Fall 2013

Artist Project / Control Order House

Indefinite detention

Edmund Clark

“Be sure he stays inside and that you go straight in. He’ll be in breach of his conditions if he steps outside the front door. And be careful what you ask him. Remember, the house is almost certainly bugged.” That was my introduction to the life of a man known only as CE, when his lawyer allowed me to visit him to discuss a project on living under a so-called control order. A form of house arrest or detention without trial introduced in the UK in 2005, control orders give the government the power to constrain men suspected of involvement with terrorism, including relocating them to live in a house anywhere in the country.

In December 2011, I had received permission from the British government to become the first artist to work and stay in a house where a “controlled” person had been placed. I had worked in prisons and institutions for young offenders, at Guantanamo Bay, and in the homes of individuals previously detained there, but never in a place where the justice system was so explicitly present in a domestic environment.

Between the introduction of control orders in 2005 and the end of 2011, fifty-two men had been held in houses like these for periods ranging from two months to four-and-a-half years. Under the terms of the control order, they were required to submit to a variety of constraints: a curfew of up to sixteen hours a day, reduced from eighteen after a court ruled that this was tantamount to depriving someone of their liberty; wearing an electronic tag; reporting to a police station daily; phoning a monitoring company to notify it of their initial departure from and final return to their home each day; and not straying beyond a predetermined boundary, which might enclose a few square miles or a whole county.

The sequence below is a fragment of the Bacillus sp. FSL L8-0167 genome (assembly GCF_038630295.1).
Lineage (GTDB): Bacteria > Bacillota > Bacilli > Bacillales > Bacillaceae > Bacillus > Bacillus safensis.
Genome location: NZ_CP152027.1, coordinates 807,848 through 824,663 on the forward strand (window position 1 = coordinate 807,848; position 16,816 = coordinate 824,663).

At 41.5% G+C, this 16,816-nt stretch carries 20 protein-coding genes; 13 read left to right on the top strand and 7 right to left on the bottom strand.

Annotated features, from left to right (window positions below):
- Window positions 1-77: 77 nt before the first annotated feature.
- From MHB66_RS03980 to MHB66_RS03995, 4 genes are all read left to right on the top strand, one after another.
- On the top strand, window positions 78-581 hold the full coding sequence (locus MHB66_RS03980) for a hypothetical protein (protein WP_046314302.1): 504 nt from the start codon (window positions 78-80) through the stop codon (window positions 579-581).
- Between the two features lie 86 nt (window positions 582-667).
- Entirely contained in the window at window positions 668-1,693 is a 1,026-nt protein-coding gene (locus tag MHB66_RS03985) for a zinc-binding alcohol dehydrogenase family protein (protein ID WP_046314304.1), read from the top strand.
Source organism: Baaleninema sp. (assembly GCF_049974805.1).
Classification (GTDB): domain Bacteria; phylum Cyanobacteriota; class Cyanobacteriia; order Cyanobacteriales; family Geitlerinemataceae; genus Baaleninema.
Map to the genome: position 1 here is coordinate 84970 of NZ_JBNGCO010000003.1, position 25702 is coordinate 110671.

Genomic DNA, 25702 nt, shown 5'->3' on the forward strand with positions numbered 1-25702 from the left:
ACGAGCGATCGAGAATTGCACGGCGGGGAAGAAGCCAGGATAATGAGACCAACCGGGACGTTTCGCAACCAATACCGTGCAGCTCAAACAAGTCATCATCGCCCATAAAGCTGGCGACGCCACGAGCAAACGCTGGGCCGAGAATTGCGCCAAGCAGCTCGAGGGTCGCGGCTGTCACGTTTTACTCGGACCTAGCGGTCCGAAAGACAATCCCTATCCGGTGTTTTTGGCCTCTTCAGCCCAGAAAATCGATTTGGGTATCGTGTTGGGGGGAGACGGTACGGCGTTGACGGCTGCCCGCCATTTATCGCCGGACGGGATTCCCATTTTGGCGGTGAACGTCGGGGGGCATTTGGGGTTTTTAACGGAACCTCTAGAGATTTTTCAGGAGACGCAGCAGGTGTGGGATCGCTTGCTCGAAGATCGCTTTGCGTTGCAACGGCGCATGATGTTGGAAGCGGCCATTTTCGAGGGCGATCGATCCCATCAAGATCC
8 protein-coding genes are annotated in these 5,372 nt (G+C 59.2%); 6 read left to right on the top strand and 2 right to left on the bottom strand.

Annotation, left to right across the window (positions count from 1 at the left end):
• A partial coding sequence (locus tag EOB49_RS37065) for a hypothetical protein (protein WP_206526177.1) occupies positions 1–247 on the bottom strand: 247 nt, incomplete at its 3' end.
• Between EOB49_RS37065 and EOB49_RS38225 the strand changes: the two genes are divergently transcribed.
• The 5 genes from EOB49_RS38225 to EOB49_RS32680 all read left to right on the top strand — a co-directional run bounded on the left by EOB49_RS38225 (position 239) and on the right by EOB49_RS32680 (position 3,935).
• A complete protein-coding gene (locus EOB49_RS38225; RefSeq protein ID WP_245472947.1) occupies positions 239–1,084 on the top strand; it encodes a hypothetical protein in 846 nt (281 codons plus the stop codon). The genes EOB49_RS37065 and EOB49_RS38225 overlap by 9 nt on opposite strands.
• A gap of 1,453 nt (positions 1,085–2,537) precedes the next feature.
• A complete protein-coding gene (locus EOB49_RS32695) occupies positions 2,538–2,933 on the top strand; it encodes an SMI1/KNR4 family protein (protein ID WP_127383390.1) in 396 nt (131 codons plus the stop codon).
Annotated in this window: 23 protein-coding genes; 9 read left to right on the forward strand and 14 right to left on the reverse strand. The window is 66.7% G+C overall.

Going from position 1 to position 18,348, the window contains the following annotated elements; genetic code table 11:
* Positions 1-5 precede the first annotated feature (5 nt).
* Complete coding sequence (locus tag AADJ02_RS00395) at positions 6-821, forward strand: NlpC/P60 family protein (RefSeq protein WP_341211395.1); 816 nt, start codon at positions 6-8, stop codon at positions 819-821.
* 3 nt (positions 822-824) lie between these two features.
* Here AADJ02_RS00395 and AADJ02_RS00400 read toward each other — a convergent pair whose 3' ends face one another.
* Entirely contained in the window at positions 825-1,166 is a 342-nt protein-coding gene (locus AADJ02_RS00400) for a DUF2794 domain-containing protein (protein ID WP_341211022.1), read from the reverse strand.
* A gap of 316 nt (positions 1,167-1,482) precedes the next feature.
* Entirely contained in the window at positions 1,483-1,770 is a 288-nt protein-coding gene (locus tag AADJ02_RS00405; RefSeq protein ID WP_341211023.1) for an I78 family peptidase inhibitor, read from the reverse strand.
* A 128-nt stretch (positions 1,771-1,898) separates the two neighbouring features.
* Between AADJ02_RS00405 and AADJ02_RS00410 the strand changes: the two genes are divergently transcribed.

Many, including CE, had been relocated in a process that critics have condemned as “internal exile.” They were permitted to visit a designated place of worship, but not airports or ports, internet cafés, travel agencies, or money transfer bureaus. Social gatherings required prior permission, and each controlled person was given a list of people they were not allowed to contact. They were not allowed internet access at home and only the use of a government-issued cell phone for calls. The control exercised over their lives extended even to the smallest details of their tenant’s agreements—putting a nail in the wall of the house, for example, could result in prosecution for breaking control conditions.

CE had been held for eight months when I first met him in the three-bedroom, semidetached house to which he had been confined, a nondescript property on an unremarkable street. I must not reveal his identity or his location. To do so would be an offense, in breach of a High Court–imposed anonymity order. Likewise, any equipment I brought with me had to be registered in advance and all materials I produced for the project had

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